Technology Companies As Distributed Systems

I once saw an intelligent comment on Hacker News:

Asynchronous communications are best for development teams. Taking out an exclusive lock on every developer’s full attention for 15 minutes is extremely dumb.

If you’re a programmer, you already know why this is true. If not, consider this comic, which was retweeted and linked to so widely that it crashed the server it ran on.

Writing code is like making a mosaic. Mosaics are made of colorful tiles. Say you’ve picked out your next three rows of tiles, and stacked them in order, and mixed your adhesive, and you’re ready to start laying tiles. An interruption comes along and scatters those tiles.

Or consider how Paul Graham phrased the issue:

It’s not easy to get a program into your head. If you leave a project for a few months, it can take days to really understand it again when you return to it. Even when you’re actively working on a program it can take half an hour to load into your head when you start work each day.

His first two pieces of advice on this are “avoid distractions” and “work in long stretches.” And every programmer’s discovered these tactics. You can’t write code without them.

So consider: you’ve got a system. This system’s composed of multiple entities. Each one processes code and transforms it. Each one has a very long boot time. Each one must reboot if it’s interrupted. What is the best way to handle interprocess communication here?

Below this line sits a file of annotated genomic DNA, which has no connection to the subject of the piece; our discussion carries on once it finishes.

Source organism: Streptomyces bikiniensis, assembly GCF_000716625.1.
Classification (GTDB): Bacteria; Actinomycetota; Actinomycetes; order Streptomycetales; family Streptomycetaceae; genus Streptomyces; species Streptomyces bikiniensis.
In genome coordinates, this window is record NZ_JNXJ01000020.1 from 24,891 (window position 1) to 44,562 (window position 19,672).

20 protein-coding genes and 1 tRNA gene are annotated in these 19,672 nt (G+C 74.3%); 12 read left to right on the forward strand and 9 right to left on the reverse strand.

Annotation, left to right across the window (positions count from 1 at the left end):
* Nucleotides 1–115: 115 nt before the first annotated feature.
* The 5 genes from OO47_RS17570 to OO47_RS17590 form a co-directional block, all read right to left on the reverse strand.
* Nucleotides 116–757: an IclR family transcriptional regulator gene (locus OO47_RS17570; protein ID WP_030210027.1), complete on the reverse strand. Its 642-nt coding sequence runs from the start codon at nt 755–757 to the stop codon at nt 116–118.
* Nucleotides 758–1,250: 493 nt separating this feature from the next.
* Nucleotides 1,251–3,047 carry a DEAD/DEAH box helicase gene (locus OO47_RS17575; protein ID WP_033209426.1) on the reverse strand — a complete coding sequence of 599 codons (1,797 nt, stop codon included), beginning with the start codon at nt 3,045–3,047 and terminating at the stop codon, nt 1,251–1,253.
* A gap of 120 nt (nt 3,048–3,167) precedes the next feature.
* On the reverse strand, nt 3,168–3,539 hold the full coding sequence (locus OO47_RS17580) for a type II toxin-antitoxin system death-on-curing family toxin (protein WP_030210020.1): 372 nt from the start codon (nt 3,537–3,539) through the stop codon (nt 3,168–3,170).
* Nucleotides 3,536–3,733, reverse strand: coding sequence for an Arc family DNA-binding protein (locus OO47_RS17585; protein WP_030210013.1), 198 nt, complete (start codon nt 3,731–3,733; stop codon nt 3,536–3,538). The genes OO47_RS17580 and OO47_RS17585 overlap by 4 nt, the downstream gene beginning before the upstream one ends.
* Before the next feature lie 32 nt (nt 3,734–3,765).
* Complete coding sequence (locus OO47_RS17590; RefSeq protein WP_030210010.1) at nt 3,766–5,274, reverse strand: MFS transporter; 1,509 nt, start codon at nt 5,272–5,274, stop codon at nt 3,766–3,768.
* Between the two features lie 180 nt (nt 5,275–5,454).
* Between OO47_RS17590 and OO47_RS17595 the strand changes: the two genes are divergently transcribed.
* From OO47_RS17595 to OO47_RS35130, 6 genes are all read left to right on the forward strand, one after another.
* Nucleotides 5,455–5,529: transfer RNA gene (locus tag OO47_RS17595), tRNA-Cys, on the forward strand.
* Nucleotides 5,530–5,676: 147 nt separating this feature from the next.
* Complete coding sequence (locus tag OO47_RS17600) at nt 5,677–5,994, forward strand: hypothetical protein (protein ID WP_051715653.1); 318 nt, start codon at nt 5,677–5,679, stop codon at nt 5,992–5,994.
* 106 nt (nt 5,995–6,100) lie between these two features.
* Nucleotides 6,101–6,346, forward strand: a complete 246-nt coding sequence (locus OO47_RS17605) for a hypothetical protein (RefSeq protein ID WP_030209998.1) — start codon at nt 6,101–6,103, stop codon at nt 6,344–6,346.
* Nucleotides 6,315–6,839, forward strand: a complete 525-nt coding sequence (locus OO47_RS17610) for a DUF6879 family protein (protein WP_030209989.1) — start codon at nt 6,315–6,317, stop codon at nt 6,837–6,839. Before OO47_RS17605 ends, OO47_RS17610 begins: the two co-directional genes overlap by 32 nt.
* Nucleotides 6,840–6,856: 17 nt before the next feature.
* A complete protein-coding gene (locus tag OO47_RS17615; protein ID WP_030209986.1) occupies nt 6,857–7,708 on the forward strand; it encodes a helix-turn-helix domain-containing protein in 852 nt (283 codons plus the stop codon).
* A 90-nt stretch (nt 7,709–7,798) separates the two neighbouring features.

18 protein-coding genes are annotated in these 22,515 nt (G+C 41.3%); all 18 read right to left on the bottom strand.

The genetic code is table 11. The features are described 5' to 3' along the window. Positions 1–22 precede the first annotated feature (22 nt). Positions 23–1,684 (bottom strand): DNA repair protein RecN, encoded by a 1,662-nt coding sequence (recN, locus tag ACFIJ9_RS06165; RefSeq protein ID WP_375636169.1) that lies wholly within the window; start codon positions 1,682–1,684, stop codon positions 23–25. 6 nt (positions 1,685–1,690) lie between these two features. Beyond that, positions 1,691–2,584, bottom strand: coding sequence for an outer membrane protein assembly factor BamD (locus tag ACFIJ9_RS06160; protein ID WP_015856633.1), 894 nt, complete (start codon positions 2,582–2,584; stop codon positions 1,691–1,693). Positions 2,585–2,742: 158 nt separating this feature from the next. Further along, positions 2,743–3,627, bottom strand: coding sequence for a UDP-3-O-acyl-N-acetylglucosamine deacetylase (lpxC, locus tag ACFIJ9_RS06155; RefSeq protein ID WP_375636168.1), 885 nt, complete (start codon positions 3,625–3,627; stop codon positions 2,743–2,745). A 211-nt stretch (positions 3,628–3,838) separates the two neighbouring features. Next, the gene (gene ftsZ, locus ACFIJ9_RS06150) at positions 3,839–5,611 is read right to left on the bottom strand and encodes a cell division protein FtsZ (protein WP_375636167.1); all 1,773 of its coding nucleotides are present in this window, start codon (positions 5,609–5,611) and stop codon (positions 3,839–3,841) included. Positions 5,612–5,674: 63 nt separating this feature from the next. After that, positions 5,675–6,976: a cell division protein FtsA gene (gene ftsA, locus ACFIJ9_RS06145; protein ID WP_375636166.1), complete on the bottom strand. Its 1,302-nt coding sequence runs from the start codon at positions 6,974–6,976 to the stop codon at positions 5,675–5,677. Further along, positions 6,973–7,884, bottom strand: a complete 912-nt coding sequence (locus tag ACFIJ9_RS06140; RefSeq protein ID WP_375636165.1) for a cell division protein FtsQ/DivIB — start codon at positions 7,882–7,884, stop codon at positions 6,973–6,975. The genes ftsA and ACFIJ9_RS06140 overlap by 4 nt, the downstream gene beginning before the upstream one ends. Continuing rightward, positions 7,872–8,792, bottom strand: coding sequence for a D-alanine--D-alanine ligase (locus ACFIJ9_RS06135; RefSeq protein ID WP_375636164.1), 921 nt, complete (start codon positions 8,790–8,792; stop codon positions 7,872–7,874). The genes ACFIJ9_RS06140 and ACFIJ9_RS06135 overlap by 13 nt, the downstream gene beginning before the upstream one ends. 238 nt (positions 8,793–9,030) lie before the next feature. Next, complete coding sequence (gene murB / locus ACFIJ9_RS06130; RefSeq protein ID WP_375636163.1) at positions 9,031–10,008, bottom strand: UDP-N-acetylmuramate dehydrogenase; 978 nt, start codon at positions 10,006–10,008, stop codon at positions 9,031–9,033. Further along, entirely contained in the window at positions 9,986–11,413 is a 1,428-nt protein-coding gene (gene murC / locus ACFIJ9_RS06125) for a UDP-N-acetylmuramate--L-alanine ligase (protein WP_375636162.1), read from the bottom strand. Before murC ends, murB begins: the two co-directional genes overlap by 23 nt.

Of course, the answer is asynchronous communication.

There’s a reason most successful open source projects, and many successful companies, have converged on remote development. Modern society is rebuilding everything to run on computers. We are trying every mode of software development; some are succeeding and some are failing. If a common theme emerges from that chaos, it’s wise to pay attention to it.

It’s not that being around people is inherently bad. Being around people is often good. It’s not that introverts outnumber extraverts in this particular field, although anecdotal evidence suggests that they probably do. And it’s not that offices are inherently toxic, although many offices are indeed physically harmful to your health. It’s that synchronous communication is simply a terrible fit for concentration-intensive work.

And it’s not just that interruptions are harmful. It’s also that distractions can be beneficial at the right time. Sometimes, when you’re stuck on a problem, taking a break is the right move. You hand off the problem to your subconscious mind, you answer a few emails or hop in IRC for a few minutes, and when you come back, the solution becomes obvious to you. But you can’t schedule that kind of ebb and flow to happen at the same time every week.

We allow the CPU to schedule I/O. We should allow programmers the same freedom. Likewise, we use distributed version control, and we get the most productivity out of distributed meetings.